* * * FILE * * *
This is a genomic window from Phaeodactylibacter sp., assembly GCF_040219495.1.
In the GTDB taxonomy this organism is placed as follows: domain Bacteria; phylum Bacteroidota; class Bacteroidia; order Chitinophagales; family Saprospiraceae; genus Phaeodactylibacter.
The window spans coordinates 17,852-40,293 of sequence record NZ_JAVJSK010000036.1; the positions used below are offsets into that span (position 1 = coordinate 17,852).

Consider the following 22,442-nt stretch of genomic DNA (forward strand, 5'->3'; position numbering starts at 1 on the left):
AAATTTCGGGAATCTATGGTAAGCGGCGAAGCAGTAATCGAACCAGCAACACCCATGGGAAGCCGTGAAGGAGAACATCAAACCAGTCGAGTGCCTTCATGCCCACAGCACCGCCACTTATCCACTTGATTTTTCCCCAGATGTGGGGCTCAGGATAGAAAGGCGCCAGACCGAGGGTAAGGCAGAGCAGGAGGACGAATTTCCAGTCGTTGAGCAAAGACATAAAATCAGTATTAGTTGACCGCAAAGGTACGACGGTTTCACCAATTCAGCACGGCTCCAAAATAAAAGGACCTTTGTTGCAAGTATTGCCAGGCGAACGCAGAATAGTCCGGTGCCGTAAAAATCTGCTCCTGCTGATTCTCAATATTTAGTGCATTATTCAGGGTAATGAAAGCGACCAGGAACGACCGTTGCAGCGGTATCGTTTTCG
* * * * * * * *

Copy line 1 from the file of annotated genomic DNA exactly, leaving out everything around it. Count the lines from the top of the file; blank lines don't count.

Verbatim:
This is a genomic window from Phaeodactylibacter sp., assembly GCF_040219495.1.